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Related in: MedlinePlus

ELISA assays of pooled, high titre bovine (•) and ovine (▴) sera against recombinant 5′-nucleotidase. The detection reagent was peroxidase-coupled protein G at dilutions of (from left to right) 1 in 500; 1 in 1000 and 1 in 1500.
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fig02: ELISA assays of pooled, high titre bovine (•) and ovine (▴) sera against recombinant 5′-nucleotidase. The detection reagent was peroxidase-coupled protein G at dilutions of (from left to right) 1 in 500; 1 in 1000 and 1 in 1500.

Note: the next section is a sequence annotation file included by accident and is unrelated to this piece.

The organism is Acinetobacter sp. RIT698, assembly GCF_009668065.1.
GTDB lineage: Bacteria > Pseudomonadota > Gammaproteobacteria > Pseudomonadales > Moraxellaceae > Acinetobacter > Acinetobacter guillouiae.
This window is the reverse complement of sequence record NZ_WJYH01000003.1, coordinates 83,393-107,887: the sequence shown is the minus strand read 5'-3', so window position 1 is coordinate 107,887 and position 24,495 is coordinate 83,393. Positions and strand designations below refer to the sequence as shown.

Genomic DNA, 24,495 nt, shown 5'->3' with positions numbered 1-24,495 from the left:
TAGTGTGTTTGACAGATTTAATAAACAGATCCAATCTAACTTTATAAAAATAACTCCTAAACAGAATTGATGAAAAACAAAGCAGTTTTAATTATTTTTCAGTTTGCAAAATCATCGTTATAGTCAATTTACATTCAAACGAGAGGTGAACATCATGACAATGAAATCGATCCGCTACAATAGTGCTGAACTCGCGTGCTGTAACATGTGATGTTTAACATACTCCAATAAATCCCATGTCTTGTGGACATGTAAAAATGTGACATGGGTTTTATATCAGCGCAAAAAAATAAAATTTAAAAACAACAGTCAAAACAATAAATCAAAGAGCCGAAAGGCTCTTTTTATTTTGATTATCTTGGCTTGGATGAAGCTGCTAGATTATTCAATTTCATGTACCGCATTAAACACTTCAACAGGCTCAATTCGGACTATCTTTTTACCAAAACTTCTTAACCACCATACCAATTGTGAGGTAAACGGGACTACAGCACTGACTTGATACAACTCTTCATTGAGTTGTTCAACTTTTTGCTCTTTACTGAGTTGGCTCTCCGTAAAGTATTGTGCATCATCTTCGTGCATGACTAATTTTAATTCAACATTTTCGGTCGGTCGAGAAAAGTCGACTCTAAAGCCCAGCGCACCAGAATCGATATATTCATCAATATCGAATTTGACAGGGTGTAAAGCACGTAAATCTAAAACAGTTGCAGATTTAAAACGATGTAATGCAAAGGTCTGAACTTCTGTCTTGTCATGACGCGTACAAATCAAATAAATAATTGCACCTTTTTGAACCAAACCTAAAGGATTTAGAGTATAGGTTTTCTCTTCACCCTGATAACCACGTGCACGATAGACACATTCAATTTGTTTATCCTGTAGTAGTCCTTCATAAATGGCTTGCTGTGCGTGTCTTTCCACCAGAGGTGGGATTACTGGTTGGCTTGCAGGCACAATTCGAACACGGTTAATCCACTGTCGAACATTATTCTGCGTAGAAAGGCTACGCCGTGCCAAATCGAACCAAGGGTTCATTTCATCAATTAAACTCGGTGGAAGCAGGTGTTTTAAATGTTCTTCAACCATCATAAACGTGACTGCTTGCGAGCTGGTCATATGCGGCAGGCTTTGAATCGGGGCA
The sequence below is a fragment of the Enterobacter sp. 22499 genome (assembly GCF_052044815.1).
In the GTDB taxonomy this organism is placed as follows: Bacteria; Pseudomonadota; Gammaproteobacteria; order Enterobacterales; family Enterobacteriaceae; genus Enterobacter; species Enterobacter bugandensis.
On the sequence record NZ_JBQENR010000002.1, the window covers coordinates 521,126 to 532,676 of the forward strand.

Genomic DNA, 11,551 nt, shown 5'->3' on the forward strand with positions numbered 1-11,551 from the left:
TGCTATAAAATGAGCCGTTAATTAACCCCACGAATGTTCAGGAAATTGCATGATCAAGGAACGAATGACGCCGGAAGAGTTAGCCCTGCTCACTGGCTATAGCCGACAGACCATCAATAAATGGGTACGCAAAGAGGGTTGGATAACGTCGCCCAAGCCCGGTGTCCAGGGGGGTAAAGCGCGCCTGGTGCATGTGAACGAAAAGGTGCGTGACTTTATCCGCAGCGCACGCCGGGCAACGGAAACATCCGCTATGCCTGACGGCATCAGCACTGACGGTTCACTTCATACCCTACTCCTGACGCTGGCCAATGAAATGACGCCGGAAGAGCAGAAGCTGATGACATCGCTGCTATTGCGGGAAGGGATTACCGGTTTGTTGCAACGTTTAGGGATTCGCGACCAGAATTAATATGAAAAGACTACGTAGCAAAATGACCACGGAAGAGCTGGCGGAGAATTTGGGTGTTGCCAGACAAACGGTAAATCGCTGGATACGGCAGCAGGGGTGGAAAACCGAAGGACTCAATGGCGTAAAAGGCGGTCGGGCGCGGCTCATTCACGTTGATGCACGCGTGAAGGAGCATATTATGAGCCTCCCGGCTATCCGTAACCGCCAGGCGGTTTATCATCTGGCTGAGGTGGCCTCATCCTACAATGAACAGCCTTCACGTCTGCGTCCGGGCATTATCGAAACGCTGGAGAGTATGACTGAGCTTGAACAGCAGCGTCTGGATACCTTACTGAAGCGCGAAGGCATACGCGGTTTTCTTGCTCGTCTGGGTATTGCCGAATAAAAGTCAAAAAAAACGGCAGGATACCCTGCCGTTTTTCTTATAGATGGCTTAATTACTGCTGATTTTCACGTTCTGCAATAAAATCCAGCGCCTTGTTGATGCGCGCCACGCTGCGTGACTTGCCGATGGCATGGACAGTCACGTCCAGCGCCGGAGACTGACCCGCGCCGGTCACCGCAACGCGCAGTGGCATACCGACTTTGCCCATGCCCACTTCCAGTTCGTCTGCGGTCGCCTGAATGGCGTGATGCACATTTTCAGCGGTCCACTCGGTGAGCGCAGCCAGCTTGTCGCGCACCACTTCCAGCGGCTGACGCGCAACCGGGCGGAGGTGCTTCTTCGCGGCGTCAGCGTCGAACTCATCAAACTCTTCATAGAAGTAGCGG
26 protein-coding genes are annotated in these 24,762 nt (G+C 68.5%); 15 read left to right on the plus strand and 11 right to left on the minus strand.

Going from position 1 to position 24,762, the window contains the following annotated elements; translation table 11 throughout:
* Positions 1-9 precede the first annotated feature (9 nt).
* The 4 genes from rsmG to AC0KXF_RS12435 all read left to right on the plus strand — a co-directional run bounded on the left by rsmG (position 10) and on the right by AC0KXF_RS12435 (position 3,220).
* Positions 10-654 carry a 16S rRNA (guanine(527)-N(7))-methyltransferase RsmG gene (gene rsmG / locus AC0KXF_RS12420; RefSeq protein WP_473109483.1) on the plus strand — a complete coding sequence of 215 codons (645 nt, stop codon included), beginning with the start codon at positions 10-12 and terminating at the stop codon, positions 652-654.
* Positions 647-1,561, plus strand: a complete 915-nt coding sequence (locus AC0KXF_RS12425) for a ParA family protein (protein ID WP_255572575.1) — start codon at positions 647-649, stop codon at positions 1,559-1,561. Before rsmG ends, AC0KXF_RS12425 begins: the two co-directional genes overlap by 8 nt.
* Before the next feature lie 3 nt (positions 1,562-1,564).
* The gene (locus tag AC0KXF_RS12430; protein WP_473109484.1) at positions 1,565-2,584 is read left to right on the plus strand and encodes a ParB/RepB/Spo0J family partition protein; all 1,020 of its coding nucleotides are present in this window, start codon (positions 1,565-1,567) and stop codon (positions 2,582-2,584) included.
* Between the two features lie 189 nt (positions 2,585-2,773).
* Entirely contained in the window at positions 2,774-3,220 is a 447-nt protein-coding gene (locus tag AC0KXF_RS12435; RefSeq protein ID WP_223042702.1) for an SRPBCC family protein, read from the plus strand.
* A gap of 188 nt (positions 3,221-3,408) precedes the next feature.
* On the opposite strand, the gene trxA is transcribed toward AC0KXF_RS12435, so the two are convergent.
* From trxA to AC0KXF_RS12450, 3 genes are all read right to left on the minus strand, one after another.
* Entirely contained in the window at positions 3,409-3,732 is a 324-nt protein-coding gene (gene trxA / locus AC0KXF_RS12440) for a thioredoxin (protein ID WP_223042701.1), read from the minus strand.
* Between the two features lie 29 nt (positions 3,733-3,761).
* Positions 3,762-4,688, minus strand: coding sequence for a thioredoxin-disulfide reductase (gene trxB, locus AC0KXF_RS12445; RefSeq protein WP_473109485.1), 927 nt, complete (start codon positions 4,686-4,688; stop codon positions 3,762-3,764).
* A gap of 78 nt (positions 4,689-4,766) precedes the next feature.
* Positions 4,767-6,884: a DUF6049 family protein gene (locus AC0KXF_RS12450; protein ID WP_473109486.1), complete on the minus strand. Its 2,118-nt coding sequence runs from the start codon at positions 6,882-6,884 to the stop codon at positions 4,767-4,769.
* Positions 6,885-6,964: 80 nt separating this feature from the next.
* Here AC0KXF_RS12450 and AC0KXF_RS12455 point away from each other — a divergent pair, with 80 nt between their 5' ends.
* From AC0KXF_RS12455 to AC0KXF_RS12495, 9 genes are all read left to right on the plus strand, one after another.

Mentions: The fact that 5′-nucleotidase, at least at high antibody titres, seemed to be quite efficacious against tick infestation in sheep but completely ineffective in cattle is important to understand. For sheep, the evidence suggests that efficacy may correlate with antibody titre and this mirrors the experience of large numbers of trials with the Bm86 antigen in cattle. Therefore, one obvious explanation of the difference in protection between sheep and cattle would be a difference in anti-nucleotidase antibody titres. This was examined in two ways. In both experiments, the antisera used were pools of ovine and bovine sera of peak antibody titres. In the first experimental approach, ELISAs were performed as described in Materials and methods using recombinant 5′-nucleotidase as antigen and peroxidase-coupled protein G as the reagent to detect bound IgG. Protein G reacts strongly with both ovine and bovine IgG and so may minimize differences in the sensitivity of species-specific second antibody reagents. Peroxidase-protein G was used at three dilutions. The results are shown in Figure 2 and suggest that there was little difference in the titres of ovine and bovine anti-nucleotidase antibodies.